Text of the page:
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Keep an eye on the future this reporting season

Keep an eye on the future this reporting season

The June financial year end reporting season will begin in earnest next week.

Of particular interest will be management’s outlook given the economic and political uncertainty, especially out of the United States and Eurozone, as well as the rapid changes in technology. These include disruptive financial technologies, robotics, cryptocurrencies and social buyer groups.

This could come through in one of two ways: directly, through management’s commentary about the opportunities and strategies they intend to pursue; or indirectly, through new capital expenditure programs, entries into new markets or the development of new products.

Three of the more interesting global perspectives to look for may be:

Companies whose products are manufactured and sold in different countries and into different industries from agriculture to oil and gas, mining, manufacturing and food processing. Skellerup Holdings, Fletcher Building and Nufarm for example;

Auckland International Airport and Air New Zealand’s views on international passenger numbers and retail spend, which can provide a gauge on the buoyancy of the global economy and global consumer spending;

Companies with exposure to changes in technology such as the recent growth of social buyer clubs like Trade Me, the longer term growth of cryptocurrencies like Xero and Data#3, and the expected arrival of driverless vehicles like Schaffer Corporation, The Colonial Motor Group and AP Eagers.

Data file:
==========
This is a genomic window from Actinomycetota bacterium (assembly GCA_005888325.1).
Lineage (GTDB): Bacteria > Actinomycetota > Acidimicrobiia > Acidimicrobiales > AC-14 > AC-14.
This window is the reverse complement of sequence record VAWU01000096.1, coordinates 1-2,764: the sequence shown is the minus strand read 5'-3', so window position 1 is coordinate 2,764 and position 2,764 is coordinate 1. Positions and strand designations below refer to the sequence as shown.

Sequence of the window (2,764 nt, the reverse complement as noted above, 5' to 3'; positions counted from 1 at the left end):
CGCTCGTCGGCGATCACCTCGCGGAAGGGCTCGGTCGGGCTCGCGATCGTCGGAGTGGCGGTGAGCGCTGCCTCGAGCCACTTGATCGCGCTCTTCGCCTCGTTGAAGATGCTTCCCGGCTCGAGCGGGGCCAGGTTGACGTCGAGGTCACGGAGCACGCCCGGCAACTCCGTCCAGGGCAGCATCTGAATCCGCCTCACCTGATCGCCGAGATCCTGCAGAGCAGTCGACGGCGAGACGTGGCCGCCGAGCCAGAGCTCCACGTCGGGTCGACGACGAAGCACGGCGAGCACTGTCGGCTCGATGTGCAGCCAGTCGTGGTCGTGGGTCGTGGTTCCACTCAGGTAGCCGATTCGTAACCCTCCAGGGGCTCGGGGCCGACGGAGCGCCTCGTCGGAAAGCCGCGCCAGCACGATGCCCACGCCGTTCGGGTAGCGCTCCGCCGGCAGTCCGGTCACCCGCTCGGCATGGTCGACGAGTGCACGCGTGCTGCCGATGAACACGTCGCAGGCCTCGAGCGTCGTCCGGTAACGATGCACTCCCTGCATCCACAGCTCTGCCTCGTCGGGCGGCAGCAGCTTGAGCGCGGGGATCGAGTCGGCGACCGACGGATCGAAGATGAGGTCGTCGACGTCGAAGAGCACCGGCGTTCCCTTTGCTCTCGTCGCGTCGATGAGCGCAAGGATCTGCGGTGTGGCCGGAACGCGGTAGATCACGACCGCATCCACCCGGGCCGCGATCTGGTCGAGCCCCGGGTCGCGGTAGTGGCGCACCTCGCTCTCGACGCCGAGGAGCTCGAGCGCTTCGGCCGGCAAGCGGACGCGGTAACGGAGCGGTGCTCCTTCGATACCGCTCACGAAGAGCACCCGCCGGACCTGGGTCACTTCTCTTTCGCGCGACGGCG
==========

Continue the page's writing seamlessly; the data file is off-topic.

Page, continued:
Of equal interest will be the amount of debt held by each company. Companies with high levels of debt may find it difficult to fund future acquisitions or developments and they may also find it difficult to repay debt without affecting their future dividends should the low interest rate environment reverse.

Companies with low debt levels on the other hand may have the borrowing capacity to fund acquisitions and capital developments if low interest rates remain. Some companies with high valuations relative to their peers and relative to their historic trading ranges, may also consider it an opportune time to raise additional equity capital.

Two other elements to consider this reporting season are working capital balances (i.e. the amount of unsold inventory held by businesses) and EBITDA margins. Both serve as lead indicators as to which products are selling well and which are not. Low margins can indicate product prices have been reduced to sell, driven by low demand or increased competition, and high working capital balances can indicate products have not been selling. Inventories are typically expensive to warehouse and can lead to fire sales or write-offs.

Shareclarity covers almost 150 New Zealand and Australian listed companies, 75 of which will be reporting their full-year results in August and a further 15 will be reporting their half-year results.


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